Catchweed bedstraw. It's that weed that tugs at your clothes while you pass by or attaches to your dog or cat's fur. It's also known as the “Velcro plant” since it easily clings to anything that touches it.
In the garden, catchweed bedstraw competes with landscape plants for nutrients, water and light. Once mature, it can reach 6 feet long and be problematic when it smothers desirable plants. It can also make it difficult for gardeners to harvest produce.
Catchweed bedstraw is a winter or summer annual in California. The best control is to physically remove it as soon as it appears so it does not spread. For tips on how to manage this weed in your landscape, please visit the
- Author: Niamh Quinn
In October 2016, the University of California Cooperative Extension, Orange County, in association with the Pest Control Operators of California, Target Specialty Products, and Univar, hosted a three-day West Coast Rodent Academy for pest management professionals. The event was held at University of California's Agricultural and Natural Resources South Coast Research and Extension Center in Irvine, CA.
At the academy, participants learned about rodent identification, rodent disease, sanitation, monitoring, trapping, and urban rodent surveys. Participants were provided with opportunities to learn about good environmental stewardship practices and provided with updates on the laws and regulations concerning trapping and the use of...
[From the December 2016 issue of the UC IPM Green Bulletin]
The Polyphagous shot hole borer (PSHB) (Fig. 1) and Kuroshio shot hole borer (KSHB) are invasive wood-boring beetles that attack dozens of tree species in Southern California, including commercial avocado groves, common landscape trees, and native species in urban and wildland environments. Both beetles spread a disease called Fusarium Dieback (FD), which is caused by pathogenic fungi. Trees that are FD-susceptible may experience branch dieback, canopy loss, and tree mortality (Fig..../span>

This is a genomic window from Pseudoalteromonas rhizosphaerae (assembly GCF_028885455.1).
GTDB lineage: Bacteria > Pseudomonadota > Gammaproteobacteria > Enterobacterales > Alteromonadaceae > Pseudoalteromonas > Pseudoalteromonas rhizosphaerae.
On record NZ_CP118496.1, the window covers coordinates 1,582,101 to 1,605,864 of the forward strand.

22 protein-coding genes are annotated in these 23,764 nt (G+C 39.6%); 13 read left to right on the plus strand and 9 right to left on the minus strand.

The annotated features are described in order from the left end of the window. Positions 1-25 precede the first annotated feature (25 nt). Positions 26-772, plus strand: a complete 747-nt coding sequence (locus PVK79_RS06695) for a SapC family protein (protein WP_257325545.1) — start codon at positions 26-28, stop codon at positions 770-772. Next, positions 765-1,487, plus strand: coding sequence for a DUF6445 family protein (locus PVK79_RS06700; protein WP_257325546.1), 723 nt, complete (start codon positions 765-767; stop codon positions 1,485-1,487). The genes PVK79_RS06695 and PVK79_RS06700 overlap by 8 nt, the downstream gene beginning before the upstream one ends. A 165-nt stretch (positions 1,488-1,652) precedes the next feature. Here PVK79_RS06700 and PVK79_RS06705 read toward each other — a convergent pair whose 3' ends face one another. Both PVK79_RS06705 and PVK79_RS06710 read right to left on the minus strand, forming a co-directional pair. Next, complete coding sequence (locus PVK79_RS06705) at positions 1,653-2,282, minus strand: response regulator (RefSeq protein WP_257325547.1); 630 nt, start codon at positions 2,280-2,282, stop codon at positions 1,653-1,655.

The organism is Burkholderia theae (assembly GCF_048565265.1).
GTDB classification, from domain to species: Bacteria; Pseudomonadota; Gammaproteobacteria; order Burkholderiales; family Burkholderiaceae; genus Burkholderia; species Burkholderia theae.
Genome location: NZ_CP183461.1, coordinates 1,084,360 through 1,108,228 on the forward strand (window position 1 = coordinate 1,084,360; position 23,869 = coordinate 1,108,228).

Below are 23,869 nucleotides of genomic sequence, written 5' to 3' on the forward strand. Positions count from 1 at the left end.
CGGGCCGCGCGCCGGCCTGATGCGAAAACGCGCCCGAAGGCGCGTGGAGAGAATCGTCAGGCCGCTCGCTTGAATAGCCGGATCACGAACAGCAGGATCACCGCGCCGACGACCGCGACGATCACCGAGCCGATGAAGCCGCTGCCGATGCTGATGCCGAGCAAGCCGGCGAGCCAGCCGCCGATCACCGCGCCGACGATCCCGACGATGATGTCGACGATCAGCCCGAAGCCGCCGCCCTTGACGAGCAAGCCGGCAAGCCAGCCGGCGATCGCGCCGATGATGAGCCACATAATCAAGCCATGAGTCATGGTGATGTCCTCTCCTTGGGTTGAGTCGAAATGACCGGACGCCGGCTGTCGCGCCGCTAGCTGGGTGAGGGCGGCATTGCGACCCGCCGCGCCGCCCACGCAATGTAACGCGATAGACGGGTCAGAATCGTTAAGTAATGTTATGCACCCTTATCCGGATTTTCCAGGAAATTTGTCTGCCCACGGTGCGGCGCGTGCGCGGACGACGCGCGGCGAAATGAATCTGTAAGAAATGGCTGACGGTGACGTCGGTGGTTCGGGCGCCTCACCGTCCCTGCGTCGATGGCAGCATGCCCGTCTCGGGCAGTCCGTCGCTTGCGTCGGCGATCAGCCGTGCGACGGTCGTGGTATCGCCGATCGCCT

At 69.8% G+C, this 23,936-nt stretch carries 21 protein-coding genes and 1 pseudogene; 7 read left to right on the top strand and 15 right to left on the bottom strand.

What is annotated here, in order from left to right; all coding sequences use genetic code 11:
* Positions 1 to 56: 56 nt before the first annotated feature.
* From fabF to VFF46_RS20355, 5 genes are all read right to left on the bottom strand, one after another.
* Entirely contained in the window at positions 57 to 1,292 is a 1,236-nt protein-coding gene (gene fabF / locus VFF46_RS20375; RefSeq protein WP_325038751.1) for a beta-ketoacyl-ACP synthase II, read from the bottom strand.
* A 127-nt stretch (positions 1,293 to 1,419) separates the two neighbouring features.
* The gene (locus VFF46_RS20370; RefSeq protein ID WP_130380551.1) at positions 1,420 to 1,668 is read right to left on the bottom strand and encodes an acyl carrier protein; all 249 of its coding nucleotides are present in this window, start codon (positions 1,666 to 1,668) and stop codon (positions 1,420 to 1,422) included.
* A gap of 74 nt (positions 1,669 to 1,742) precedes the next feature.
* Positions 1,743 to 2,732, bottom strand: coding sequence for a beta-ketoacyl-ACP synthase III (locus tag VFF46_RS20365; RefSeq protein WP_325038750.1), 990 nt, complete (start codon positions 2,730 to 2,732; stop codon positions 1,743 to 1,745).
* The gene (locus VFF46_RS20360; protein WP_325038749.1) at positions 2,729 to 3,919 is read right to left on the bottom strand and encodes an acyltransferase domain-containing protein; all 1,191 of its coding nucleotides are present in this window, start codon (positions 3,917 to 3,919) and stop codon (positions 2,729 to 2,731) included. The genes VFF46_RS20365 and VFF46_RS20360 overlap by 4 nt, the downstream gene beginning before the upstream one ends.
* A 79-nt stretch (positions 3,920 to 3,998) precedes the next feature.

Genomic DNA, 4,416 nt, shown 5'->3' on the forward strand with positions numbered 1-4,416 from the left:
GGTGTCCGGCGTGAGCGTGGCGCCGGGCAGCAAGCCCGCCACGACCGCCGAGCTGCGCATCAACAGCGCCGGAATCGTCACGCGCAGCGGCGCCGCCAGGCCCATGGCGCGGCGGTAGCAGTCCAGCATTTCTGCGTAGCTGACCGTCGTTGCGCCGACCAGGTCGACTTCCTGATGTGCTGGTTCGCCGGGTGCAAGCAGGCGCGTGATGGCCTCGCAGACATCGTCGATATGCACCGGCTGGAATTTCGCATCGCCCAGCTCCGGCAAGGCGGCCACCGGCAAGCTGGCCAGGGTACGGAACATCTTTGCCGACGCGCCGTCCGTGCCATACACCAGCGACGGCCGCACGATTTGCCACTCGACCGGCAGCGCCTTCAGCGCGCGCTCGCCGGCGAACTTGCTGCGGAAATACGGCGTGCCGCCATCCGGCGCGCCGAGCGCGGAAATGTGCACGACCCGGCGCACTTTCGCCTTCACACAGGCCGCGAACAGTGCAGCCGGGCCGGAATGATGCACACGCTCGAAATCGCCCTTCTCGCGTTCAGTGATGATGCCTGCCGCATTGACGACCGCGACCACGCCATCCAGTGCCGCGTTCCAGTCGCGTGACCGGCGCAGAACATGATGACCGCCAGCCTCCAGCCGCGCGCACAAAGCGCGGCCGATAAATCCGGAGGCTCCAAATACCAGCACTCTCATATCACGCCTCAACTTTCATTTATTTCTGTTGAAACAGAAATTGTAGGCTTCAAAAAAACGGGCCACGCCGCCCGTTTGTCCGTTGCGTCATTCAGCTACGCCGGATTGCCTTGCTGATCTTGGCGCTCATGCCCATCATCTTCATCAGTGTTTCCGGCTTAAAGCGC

Bat Week is an annual event to celebrate this small, flying mammal, and what better time to talk bats than at Halloween? Although they are often depicted as spooky, blood-sucking creatures, in reality, most bats eat insects and are helpful to people.
Bats in the Landscape
California is home to over 25 bat species, but most people never see them because they are nocturnal. Bats can be helpful predators in the landscape. For example, did you know that some bats will eat stink bugs, cucumber beetles, mosquitoes, and flies? Or that some bats can eat their body weight in insects every night?
Bats as Pests
Unfortunately, sometimes bats can concern people, especially.../h2>/h2>
[From the August 2016 issue of the UC IPM Green Bulletin]
A new psyllid pest that causes a distinctive, tight, typically complete rolling of leaves (Figure 1), has been found on Ficus microcarpa (Chinese banyan, Indian laurel fig) in Los Angeles, Orange, San Bernardino, Ventura, San Diego, and Riverside counties. This species of Ficus is one of our most common, useful, and widespread ornamental landscape trees. Incidentally, it has also long been a target for numerous exotic pests.
The psyllid, identified as Trioza.../span>